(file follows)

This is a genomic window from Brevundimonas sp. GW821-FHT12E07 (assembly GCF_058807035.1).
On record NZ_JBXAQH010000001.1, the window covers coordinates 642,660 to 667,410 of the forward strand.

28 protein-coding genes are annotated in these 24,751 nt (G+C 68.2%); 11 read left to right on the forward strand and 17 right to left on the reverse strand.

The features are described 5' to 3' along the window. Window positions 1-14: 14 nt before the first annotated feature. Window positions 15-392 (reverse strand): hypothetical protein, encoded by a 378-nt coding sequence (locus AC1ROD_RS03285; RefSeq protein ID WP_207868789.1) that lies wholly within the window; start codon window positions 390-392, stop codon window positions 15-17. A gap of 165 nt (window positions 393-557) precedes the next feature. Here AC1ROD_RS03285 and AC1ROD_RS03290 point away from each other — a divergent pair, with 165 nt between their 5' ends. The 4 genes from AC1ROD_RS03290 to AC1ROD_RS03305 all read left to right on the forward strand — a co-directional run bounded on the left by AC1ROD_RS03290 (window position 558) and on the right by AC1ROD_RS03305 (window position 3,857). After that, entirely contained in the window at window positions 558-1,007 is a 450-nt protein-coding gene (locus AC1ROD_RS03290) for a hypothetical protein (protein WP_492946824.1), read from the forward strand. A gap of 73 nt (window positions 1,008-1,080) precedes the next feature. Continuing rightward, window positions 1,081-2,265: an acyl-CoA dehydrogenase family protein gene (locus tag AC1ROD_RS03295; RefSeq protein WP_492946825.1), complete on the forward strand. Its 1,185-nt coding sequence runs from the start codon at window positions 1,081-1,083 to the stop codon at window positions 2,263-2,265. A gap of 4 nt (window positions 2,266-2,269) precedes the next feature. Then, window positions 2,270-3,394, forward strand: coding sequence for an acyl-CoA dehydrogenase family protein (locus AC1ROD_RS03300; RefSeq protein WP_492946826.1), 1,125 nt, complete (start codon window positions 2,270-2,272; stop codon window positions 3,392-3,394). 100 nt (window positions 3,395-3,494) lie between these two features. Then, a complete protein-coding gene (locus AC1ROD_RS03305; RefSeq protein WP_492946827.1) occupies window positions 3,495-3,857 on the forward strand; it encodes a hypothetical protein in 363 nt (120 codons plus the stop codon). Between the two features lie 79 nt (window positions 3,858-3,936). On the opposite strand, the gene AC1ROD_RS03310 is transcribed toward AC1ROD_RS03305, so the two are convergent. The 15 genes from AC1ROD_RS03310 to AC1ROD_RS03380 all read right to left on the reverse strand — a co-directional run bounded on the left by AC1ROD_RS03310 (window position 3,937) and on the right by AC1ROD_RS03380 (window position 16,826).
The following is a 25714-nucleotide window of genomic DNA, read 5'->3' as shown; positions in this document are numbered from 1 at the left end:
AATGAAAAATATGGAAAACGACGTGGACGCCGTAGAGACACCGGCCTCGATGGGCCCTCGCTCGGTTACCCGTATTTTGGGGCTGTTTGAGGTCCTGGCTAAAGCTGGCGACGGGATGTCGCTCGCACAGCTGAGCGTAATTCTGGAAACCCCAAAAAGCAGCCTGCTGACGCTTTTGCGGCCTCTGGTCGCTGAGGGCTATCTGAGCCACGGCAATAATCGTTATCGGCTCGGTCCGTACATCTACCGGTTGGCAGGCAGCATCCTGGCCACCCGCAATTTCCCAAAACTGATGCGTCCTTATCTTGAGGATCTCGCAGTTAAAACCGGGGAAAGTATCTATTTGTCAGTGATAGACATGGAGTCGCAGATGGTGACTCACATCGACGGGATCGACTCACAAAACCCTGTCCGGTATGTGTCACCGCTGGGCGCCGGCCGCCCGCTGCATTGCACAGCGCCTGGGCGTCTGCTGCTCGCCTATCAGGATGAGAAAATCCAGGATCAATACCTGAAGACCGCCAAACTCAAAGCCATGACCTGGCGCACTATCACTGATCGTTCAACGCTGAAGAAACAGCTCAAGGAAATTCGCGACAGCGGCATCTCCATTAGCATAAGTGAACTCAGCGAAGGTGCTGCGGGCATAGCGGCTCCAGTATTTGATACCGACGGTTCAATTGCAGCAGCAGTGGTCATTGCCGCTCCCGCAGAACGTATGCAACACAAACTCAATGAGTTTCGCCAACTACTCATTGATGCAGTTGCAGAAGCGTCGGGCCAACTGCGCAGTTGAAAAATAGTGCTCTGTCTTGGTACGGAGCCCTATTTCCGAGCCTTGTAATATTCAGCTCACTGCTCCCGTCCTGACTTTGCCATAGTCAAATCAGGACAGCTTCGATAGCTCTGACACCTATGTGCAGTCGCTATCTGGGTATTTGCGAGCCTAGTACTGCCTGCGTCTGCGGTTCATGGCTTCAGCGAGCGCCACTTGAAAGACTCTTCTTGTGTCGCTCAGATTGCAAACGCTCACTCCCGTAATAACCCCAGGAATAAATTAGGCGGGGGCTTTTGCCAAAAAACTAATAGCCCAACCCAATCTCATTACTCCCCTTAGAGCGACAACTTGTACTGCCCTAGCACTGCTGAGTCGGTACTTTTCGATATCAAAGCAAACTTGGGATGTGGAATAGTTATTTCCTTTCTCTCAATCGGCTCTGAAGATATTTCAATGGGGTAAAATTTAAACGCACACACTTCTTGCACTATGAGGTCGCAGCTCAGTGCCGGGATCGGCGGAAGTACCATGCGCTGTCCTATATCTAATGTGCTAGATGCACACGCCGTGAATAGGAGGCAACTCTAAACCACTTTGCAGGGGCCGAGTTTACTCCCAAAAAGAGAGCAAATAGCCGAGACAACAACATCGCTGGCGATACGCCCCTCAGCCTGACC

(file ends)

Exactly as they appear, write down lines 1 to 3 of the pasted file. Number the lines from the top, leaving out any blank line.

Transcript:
This is a genomic window from Brevundimonas sp. GW821-FHT12E07 (assembly GCF_058807035.1).
On record NZ_JBXAQH010000001.1, the window covers coordinates 642,660 to 667,410 of the forward strand.

28 protein-coding genes are annotated in these 24,751 nt (G+C 68.2%); 11 read left to right on the forward strand and 17 right to left on the reverse strand.